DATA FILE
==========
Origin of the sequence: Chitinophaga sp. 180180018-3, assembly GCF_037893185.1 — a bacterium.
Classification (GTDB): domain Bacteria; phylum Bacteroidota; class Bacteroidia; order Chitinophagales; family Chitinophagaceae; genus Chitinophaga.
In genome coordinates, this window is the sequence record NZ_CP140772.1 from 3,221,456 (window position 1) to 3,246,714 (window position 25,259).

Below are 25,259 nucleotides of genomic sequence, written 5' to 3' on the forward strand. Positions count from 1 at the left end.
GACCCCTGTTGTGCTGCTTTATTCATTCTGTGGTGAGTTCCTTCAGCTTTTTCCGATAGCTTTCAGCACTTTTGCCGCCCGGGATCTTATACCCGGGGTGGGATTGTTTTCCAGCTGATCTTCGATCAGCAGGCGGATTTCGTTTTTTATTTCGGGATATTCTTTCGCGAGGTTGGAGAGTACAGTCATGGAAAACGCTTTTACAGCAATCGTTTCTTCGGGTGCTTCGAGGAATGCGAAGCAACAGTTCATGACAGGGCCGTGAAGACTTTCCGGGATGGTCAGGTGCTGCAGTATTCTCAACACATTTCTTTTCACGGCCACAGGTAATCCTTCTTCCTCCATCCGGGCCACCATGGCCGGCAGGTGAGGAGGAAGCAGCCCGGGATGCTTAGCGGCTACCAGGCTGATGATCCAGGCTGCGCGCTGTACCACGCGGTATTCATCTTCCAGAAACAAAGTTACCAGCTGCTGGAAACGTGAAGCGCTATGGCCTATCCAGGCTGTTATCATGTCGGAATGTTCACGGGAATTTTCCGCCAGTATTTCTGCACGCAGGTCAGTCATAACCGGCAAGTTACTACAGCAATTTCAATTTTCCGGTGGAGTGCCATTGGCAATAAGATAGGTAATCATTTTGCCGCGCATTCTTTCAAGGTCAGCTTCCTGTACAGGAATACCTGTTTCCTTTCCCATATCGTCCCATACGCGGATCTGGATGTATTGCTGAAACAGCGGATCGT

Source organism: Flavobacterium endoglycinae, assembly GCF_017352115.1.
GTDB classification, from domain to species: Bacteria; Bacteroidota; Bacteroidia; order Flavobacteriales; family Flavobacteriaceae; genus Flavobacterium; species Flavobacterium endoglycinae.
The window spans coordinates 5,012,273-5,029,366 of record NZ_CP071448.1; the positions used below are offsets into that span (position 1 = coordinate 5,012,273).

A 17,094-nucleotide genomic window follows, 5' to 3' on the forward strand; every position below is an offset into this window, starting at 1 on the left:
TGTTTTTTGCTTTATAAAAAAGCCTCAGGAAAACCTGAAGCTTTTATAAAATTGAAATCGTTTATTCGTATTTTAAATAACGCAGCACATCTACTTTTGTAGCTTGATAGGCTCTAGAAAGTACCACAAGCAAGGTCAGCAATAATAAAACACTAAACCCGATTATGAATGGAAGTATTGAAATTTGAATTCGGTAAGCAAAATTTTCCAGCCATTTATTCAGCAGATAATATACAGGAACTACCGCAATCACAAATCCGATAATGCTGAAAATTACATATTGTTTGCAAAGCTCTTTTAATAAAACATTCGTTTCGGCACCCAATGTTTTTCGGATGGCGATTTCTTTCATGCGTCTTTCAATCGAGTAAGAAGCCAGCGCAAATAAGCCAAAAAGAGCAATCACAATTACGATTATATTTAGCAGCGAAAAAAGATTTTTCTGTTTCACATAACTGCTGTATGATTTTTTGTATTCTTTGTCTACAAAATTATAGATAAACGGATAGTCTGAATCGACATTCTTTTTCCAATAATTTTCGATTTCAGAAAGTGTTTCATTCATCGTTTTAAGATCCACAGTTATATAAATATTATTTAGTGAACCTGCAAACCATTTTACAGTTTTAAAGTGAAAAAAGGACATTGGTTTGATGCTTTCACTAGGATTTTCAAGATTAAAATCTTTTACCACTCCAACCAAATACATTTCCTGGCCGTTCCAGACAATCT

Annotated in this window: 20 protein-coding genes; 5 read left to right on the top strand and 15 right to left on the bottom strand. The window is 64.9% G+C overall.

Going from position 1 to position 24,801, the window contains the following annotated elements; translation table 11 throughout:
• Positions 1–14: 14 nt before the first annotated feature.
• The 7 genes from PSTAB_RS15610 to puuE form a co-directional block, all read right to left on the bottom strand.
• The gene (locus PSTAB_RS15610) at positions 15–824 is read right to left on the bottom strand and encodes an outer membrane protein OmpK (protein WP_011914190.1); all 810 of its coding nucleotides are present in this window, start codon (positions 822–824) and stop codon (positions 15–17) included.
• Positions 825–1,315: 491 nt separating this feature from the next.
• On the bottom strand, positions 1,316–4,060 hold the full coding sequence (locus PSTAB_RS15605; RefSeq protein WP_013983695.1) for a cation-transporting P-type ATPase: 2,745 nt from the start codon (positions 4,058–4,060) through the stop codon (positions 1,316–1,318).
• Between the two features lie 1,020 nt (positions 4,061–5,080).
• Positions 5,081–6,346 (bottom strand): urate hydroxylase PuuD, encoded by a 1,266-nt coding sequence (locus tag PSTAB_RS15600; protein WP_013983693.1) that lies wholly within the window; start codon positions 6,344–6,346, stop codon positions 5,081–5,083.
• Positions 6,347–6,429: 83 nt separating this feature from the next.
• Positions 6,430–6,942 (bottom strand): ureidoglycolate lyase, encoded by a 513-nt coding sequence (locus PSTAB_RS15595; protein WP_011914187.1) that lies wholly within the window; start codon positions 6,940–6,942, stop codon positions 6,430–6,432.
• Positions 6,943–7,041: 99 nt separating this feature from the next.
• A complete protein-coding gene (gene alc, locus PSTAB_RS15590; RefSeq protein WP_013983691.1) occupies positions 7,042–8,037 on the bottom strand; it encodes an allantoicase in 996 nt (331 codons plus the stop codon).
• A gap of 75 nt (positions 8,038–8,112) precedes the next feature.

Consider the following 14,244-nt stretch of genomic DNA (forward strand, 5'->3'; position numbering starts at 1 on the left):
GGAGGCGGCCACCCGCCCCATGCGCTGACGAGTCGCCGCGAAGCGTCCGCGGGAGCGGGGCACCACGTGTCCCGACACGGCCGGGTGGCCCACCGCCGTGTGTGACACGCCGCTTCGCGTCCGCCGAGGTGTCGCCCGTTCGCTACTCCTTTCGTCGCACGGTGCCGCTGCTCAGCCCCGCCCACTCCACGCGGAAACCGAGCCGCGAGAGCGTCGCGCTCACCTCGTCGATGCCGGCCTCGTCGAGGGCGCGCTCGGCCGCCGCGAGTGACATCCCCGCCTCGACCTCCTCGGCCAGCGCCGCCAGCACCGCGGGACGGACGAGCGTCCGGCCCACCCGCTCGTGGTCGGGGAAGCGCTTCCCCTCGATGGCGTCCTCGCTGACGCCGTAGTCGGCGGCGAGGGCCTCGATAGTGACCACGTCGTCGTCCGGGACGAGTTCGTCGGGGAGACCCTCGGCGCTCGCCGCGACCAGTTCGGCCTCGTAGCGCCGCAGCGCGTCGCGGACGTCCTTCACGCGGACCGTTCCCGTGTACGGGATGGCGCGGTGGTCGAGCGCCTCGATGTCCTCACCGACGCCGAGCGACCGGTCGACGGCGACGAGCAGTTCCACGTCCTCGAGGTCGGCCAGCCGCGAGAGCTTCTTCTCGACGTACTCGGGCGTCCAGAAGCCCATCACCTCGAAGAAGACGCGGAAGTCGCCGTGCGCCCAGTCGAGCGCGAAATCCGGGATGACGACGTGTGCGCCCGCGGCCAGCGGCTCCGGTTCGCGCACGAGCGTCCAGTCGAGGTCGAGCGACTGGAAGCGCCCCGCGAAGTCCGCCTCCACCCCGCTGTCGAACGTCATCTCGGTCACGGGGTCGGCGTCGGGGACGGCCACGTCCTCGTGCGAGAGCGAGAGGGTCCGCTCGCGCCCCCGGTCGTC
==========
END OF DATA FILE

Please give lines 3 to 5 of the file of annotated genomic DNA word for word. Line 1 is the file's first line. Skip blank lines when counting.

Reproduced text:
In genome coordinates, this window is the sequence record NZ_CP140772.1 from 3,221,456 (window position 1) to 3,246,714 (window position 25,259).

Below are 25,259 nucleotides of genomic sequence, written 5' to 3' on the forward strand. Positions count from 1 at the left end.
GACCCCTGTTGTGCTGCTTTATTCATTCTGTGGTGAGTTCCTTCAGCTTTTTCCGATAGCTTTCAGCACTTTTGCCGCCCGGGATCTTATACCCGGGGTGGGATTGTTTTCCAGCTGATCTTCGATCAGCAGGCGGATTTCGTTTTTTATTTCGGGATATTCTTTCGCGAGGTTGGAGAGTACAGTCATGGAAAACGCTTTTACAGCAATCGTTTCTTCGGGTGCTTCGAGGAATGCGAAGCAACAGTTCATGACAGGGCCGTGAAGACTTTCCGGGATGGTCAGGTGCTGCAGTATTCTCAACACATTTCTTTTCACGGCCACAGGTAATCCTTCTTCCTCCATCCGGGCCACCATGGCCGGCAGGTGAGGAGGAAGCAGCCCGGGATGCTTAGCGGCTACCAGGCTGATGATCCAGGCTGCGCGCTGTACCACGCGGTATTCATCTTCCAGAAACAAAGTTACCAGCTGCTGGAAACGTGAAGCGCTATGGCCTATCCAGGCTGTTATCATGTCGGAATGTTCACGGGAATTTTCCGCCAGTATTTCTGCACGCAGGTCAGTCATAACCGGCAAGTTACTACAGCAATTTCAATTTTCCGGTGGAGTGCCATTGGCAATAAGATAGGTAATCATTTTGCCGCGCATTCTTTCAAGGTCAGCTTCCTGTACAGGAATACCTGTTTCCTTTCCCATATCGTCCCATACGCGGATCTGGATGTATTGCTGAAACAGCGGATCGT